Interesting facts about Hippos

Interesting facts about hippos, Weighing between 1,300 and 3,200 kg, Hippos inhabit the lower reaches of Uganda’s rivers and small lakes and spend the day in water emerging at night to feed on short grass.

They seldom move more than 3 km from water and visit previously-grazed floodplain sites where their feeding activities maintain ‘hippo lawns.’

Hippos have a marked preference for deep backwaters rather than for fast-flowing reaches. They are gregarious during the day and form unstable groups of females and bachelors; mating takes place in water, and males fight fiercely over access to females.

The massive aquatic mammals have thick skin devoid of sweat glands, and thus they depend on water to cool their bodies. They appear physiologically adapted to minimize energy expenditure and accumulate large amounts of fat.

5interesting facts about hippos and these include;
Hippos are amphibious and herbivorous!
Common hippos spend the majority of their days in water within rivers, lakes, muddy wallows and wetlands, waiting until sunset to emerge onto land and feed.

Their skin needs to stay moist at all times during sunlight hours, otherwise it would crack and break. They also secrete an oily red liquid that is thought to act as a sunscreen, insect repellent and antibiotic!

When eating in the evening, they munch on foliage and grass. In one evening they can eat up to 35kg! In contrast, pygmy hippos are more solitary, land-based, and mostly nocturnal individuals, who tend to reside in West African forests, and spend less time in the water as a result.

Hippos are the third largest land mammal on earth.
There are two species of hippo under the family Hippopotamidae; the pygmy hippopotamus and the common hippopotamus. After elephants and white rhinos, with males weighing up to 1360 kilograms (kg).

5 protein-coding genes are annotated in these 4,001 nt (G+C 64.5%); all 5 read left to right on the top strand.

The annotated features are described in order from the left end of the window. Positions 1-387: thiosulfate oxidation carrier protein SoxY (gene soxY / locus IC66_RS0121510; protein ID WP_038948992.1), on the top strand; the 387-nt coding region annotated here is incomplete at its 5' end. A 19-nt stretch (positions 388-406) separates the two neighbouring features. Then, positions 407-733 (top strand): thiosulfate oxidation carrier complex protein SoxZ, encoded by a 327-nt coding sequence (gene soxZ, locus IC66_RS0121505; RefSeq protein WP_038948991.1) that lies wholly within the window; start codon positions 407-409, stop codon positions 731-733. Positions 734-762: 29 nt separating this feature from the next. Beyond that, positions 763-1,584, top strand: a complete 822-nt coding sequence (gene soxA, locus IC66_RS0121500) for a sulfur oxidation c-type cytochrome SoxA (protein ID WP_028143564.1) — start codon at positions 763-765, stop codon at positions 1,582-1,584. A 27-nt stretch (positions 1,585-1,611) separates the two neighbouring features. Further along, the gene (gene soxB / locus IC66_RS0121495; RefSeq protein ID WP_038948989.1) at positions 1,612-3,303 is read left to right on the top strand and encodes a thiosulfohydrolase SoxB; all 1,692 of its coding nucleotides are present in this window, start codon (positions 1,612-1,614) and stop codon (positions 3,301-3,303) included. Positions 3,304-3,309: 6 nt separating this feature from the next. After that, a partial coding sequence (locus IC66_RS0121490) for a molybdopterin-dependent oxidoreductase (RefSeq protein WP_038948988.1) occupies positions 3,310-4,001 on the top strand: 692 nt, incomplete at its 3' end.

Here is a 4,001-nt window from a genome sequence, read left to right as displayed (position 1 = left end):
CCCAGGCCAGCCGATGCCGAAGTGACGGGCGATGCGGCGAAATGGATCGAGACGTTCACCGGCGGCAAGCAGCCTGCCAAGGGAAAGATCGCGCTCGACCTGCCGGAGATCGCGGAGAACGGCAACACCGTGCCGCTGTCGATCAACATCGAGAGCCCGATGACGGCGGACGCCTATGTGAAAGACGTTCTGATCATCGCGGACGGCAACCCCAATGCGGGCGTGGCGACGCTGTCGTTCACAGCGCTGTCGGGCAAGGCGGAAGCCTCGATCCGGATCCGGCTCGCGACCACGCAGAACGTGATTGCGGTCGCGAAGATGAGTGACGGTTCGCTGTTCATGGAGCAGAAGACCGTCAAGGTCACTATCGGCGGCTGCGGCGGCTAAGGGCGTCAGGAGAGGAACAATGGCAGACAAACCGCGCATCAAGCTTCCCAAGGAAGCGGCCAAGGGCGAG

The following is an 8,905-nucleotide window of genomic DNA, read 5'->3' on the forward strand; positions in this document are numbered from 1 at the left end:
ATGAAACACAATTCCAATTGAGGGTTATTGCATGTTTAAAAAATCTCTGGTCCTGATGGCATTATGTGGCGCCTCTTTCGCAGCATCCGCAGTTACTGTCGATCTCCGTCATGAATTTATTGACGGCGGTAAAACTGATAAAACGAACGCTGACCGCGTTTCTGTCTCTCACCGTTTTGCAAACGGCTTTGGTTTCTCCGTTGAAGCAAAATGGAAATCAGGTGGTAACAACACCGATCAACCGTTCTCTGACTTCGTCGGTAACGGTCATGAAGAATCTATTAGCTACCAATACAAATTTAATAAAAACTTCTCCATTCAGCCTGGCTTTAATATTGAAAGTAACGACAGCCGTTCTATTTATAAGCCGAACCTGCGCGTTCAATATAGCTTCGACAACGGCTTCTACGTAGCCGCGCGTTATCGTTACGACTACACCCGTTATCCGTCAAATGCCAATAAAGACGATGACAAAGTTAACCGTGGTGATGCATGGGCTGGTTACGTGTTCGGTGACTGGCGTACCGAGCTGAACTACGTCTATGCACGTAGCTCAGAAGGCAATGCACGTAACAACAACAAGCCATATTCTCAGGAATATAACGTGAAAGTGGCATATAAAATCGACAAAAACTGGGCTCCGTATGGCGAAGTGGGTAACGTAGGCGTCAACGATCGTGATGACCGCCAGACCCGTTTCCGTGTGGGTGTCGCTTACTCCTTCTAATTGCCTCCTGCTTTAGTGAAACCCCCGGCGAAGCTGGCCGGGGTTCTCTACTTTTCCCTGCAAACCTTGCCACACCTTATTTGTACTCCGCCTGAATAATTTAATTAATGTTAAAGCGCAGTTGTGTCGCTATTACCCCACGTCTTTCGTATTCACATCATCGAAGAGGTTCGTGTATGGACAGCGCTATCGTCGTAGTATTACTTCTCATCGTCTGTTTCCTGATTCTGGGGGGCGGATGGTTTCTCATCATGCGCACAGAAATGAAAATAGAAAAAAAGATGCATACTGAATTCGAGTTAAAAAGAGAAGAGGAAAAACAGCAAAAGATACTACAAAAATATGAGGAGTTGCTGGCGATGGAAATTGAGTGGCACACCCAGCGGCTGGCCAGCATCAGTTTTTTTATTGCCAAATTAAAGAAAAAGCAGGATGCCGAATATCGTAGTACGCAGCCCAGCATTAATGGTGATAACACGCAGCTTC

They are typically around 11ft long and 5ft tall. Despite their incredible size, they can fully submerge and hold their breath for 5 minutes. Their ears and nostrils actually fold shut to keep the water out. This allows them to sleep underwater, and come up for a breath when they need to. Pygmy hippos are much smaller at 3ft tall and less than 1/5th of the weight of the common hippos.

Hippos love to spend time with family and friends
Hippos are highly sociable animals that live in herds ranging from 10 to 100 individuals. Females typically give birth to young once a year, or every two years, and the lactation period can even extend over 18 months.

The herd protects the young from predators such as crocodiles, hyenas and lions. Females do not reach sexual maturity until nine or ten years old, and their long gestation period of eight months makes the species especially vulnerable to exploitation and the threat of extinction.

Fights for territory are very dangerous
Males can cause serious injury to other individuals when fighting over possession of territory, due to their large canine teeth. Minor spats can happen more regularly in the herd, but these complaints are usually settled with a large yawn to ward off anyone looking for trouble.

One large, dominant male will typically rule a herd; which will be made up of females, their young ones, and a few young, non-breeding males.

How do Hippos survive?
Despite residing in the water for a large portion of their lives, hippos can’t swim or float! They walk or stand on surfaces, like sandbanks, below the water. Hippopotamus go about their day in the water to protect their skin from the sun.

Hippos are a must see usually during boat cruises.

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